By Sheryl Estrada
Tamir Rice. Photo from Facebook.
Two new reports prepared for the Cuyahoga County Prosecutor’s Office said the death of 12-year-old Tamir Rice, shot and killed by Cleveland Police Officer Timothy Loehmann, was reasonable.
On Nov. 22, the day of the shooting, a local man called 911 and said he saw a Black male waving a gun, which was actuallya realistic-looking toy pellet gun, in a Cleveland playground. A video of the events that later went viral shows Loehmann fired on Rice within moments of arriving on the scene. Rice was not pointing the gun when Loehmann shot him.
Authors of the new reportsreleased Saturday night by the prosecutor’s officeare S. Lamar Sims, a Denver, Colorado-based prosecutor; and Kimberly Crawford, a retired FBI agent. The two worked independently of each other in reviewing the case.
In Sims’ report, he concluded:
There can be no doubt that Rice’s death was tragic and, indeed, when one considers his age, heartbreaking I conclude that Officer Loehmann’s belief that Rice posed a threat of serious physical harm or death was objectively reasonable as was his response to that perceived threat.
Crawford evaluated Loehmann’s actions under the U.S. Constitution.
“When he exited the police car, the officer was likely focused on Rice’s hands as they moved to his waist and lifted his jacket, and not on Rice’s age,” she wrote. “Even if Officer Loehmann was aware of Rice’s age, it would not have made his use of force unreasonable. A twelve-year-old with a gun, unquestionably old enough to pull a trigger, poses a threat equal to that of a full-grown adult in a similar situation.”
She wrote in her conclusion:
According to the Supreme Court, the standard that must be used to evaluate a law enforcement officer’s use of deadly force is one of objective reasonableness It is my conclusion that Officer Loehmann’s use of deadly force falls within the realm of reasonableness under the dictates of the Fourth Amendment.
An attorney for the Rice family, Subodh Chandra, criticized the findings of the reports in a statement posted on Facebook:
The Rice family and Clevelanders have always said that they want the officers who rushed upon and killed 12-year-old Tamir held accountable. The family now believes that the prosecutor’s office has been on an 11-month quest to avoid providing that accountability. Any presentation to a grand jury without the prosecutor advocating for Tamir is a charade. To get so-called experts to assist in the whitewash when the world has the video of what happened is all-the-more alarming.
“We are not reaching any conclusions from these reports,” Timothy J. McGinty, the Cuyahoga County prosecutor, said in a statement. “We have invited attorneys for the Rice family to offer input and/or evidence, and we continue to invite public dialogue regarding the use of deadly force in this and other cases with the goal of preventing these tragic occurrences.”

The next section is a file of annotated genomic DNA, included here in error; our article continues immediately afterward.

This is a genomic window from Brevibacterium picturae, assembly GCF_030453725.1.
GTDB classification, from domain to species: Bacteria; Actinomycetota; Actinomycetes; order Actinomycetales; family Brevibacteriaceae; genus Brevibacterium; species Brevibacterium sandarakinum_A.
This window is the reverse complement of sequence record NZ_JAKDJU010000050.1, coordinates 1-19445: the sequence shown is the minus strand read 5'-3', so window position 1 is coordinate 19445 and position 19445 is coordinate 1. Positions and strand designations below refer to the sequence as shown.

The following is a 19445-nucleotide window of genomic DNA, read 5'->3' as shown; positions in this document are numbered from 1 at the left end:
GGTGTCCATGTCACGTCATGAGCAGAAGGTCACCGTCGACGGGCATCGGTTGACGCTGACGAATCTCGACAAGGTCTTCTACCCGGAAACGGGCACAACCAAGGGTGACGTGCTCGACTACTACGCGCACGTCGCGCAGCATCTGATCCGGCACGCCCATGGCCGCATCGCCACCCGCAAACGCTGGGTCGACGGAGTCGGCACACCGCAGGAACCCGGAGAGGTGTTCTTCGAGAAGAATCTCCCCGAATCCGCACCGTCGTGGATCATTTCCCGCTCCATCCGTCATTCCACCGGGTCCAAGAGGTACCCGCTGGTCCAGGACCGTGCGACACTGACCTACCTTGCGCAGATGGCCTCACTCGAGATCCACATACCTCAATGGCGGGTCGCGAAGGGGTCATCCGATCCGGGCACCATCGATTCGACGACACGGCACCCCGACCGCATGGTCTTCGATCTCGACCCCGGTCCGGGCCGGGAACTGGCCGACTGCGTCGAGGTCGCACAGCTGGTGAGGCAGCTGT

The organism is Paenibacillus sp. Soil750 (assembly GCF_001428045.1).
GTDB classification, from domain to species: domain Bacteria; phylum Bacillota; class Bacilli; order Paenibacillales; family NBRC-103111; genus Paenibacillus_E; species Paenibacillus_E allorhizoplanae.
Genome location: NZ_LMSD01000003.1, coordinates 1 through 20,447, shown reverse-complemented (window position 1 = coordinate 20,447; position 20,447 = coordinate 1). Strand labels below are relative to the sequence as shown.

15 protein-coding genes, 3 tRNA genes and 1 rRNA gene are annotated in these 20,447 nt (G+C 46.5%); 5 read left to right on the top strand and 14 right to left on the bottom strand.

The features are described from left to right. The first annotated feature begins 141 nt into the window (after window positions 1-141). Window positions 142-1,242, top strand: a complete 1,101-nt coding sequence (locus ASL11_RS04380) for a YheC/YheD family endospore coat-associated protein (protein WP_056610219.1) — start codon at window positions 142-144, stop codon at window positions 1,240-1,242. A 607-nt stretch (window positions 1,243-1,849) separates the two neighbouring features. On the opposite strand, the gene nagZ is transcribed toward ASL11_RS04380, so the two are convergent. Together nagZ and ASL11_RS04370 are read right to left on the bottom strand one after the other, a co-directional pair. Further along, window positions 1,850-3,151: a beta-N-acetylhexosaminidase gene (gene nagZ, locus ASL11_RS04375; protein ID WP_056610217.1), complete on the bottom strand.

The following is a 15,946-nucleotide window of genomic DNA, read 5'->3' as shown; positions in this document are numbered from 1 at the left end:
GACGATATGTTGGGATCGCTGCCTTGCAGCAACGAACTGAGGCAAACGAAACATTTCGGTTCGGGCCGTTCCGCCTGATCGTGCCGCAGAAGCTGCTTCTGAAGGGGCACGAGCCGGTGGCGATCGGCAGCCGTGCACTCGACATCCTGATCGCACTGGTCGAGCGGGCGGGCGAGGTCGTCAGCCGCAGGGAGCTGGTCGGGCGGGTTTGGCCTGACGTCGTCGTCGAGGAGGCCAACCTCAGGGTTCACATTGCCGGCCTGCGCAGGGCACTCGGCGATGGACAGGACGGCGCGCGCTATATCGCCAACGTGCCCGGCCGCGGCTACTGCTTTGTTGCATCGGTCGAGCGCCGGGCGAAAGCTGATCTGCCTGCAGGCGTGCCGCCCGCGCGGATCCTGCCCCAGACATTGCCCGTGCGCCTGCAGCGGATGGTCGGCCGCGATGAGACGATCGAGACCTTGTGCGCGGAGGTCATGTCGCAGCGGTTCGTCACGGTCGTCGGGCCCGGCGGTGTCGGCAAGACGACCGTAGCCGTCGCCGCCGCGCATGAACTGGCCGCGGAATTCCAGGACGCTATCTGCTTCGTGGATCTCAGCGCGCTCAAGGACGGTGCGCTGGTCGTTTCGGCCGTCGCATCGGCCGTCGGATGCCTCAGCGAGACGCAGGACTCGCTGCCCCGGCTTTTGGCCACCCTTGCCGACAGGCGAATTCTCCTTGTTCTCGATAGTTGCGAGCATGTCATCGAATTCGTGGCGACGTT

The investigation will continue, and a grand jury will eventually decide on charges.
The conclusions of bothreportsconflict with aCleveland judge’s opinion. In June, Cleveland Municipal Court Judge Ronald B. Adrine actually found probable cause that Loehmann should face chargesincluding “murder, involuntary manslaughter, reckless homicide, negligent homicide and dereliction murder.”
City of Cleveland Apologizes in March
In a court document filed on Feb. 27, which was a formal response to a federal lawsuit by the Rice family, the City of Cleveland offered 20 defenses, one of which states that the family’s “injuries, losses and damages were directly and proximately caused by the acts of the Plaintiff’s decedent [Rice], not this Defendant.” The city added that Rice failed to “exercise due care to avoid injury.” Essentially, the city implicated Rice in his own death.
Cleveland Mayor Frank Jackson apologized on March 2for the choice of language the city used in court filings.
“In an attempt to protect all of our defenses we used words and we phrased things in such a way that was very insensitive, very insensitive to the tragedy in general, the family and the victim in particular,” Jackson said. “So we are apologizing today as the City of Cleveland to the family of Tamir Rice and to the citizens of the city of Cleveland for our poor use of words and our insensitivity in the use of those words.”
Loehmann’s Actions and History
Footage of the incident shows that Loehmann and his partner, Frank Garmback, waited nearly four minutes to offer first aidto Rice; during that time they tackled his sister, Tajai Rice, who ran to her brother’s aid.
Questions arose as to whether or not Loehmann was fit for duty. He resigned from his position and joined the City of Cleveland Division of Police in March 2014 after being told the suburban Independence Police Department was preparing to fire him.
In IPD records obtained by CNN, Deputy Chief Jim Polak described an incident at a state range-qualification course in which Loehmann “was distracted and weepy. He could not follow simple directions, could not communicate clear thoughts nor recollections, and his handgun performance was dismal.”